(O.S. 6 in. xxix. N.W.)
(1). Parish Church of St. Andrew, stands
in the middle of the village. The walls are
probably of flint rubble, but are now covered
with plaster; the roofs are tiled. Restorations
in 1840 destroyed nearly all traces of
antiquity, but the simple plan of Chancel and
Nave has probably remained unaltered from an
early date. The West Tower was built in 1840
over an ancient well, locally said to have been a
Architectural Description—The Chancel
has a three-light E. window with net tracery,
in Roman cement, and two square-headed S.
windows, each of two cinque-foiled lights, retaining much of their late 15th-century stonework; there is no chancel arch. In the Nave,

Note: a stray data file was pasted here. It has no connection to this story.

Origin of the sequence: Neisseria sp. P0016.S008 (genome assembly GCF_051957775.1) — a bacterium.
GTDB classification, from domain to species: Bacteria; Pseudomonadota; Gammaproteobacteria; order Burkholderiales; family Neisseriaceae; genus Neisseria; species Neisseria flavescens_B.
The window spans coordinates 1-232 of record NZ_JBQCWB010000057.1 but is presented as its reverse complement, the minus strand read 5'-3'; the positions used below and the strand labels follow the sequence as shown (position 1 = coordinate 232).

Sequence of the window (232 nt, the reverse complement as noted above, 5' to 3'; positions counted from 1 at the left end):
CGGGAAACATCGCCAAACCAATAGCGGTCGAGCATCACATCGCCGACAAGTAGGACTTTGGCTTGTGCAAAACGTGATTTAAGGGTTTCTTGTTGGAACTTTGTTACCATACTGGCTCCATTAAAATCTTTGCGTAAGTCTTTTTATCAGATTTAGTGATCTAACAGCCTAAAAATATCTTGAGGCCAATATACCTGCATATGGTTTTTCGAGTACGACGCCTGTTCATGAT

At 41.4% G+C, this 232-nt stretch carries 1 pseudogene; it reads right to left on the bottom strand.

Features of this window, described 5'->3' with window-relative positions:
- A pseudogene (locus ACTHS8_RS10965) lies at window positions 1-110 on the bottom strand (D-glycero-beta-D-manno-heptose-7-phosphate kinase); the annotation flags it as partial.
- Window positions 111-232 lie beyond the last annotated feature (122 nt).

only the easternmost window in the N. wall,
shows any old stonework. Some of the timbers
of the chancel Roof are old.
Fittings—Bells: two; 2nd late 14th-century, by William Founder, with a Latin
inscription. Chest: in the vestry, 17th-century.
Monument: on N. wall of chancel, of white
marble, to George, Viscount Grandison, 1699.
Piscina: in the chancel, with trefoiled head,
14th-century. Plate: includes cup of 1562 and
cover paten of 1617.
(2). Homestead Moat, at Bramfieldbury,